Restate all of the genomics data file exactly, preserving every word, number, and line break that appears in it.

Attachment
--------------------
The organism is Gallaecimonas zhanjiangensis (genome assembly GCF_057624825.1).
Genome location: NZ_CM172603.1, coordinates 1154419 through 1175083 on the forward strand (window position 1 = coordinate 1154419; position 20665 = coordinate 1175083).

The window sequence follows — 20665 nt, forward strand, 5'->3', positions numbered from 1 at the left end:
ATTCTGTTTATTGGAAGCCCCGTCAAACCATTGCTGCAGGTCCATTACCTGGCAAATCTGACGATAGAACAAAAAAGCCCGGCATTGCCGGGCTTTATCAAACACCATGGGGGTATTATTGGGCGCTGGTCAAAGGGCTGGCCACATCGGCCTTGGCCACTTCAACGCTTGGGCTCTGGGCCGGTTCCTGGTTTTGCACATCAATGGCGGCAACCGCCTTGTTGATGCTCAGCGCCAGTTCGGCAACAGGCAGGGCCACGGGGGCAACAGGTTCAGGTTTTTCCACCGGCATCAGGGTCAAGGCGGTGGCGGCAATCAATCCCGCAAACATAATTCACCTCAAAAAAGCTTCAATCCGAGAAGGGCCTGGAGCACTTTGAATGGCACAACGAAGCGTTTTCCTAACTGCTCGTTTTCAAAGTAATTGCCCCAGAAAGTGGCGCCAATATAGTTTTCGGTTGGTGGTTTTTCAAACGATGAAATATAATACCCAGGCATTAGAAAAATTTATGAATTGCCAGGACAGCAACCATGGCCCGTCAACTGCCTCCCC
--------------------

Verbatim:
The organism is Gallaecimonas zhanjiangensis (genome assembly GCF_057624825.1).
Genome location: NZ_CM172603.1, coordinates 1154419 through 1175083 on the forward strand (window position 1 = coordinate 1154419; position 20665 = coordinate 1175083).

The window sequence follows — 20665 nt, forward strand, 5'->3', positions numbered from 1 at the left end:
ATTCTGTTTATTGGAAGCCCCGTCAAACCATTGCTGCAGGTCCATTACCTGGCAAATCTGACGATAGAACAAAAAAGCCCGGCATTGCCGGGCTTTATCAAACACCATGGGGGTATTATTGGGCGCTGGTCAAAGGGCTGGCCACATCGGCCTTGGCCACTTCAACGCTTGGGCTCTGGGCCGGTTCCTGGTTTTGCACATCAATGGCGGCAACCGCCTTGTTGATGCTCAGCGCCAGTTCGGCAACAGGCAGGGCCACGGGGGCAACAGGTTCAGGTTTTTCCACCGGCATCAGGGTCAAGGCGGTGGCGGCAATCAATCCCGCAAACATAATTCACCTCAAAAAAGCTTCAATCCGAGAAGGGCCTGGAGCACTTTGAATGGCACAACGAAGCGTTTTCCTAACTGCTCGTTTTCAAAGTAATTGCCCCAGAAAGTGGCGCCAATATAGTTTTCGGTTGGTGGTTTTTCAAACGATGAAATATAATACCCAGGCATTAGAAAAATTTATGAATTGCCAGGACAGCAACCATGGCCCGTCAACTGCCTCCCC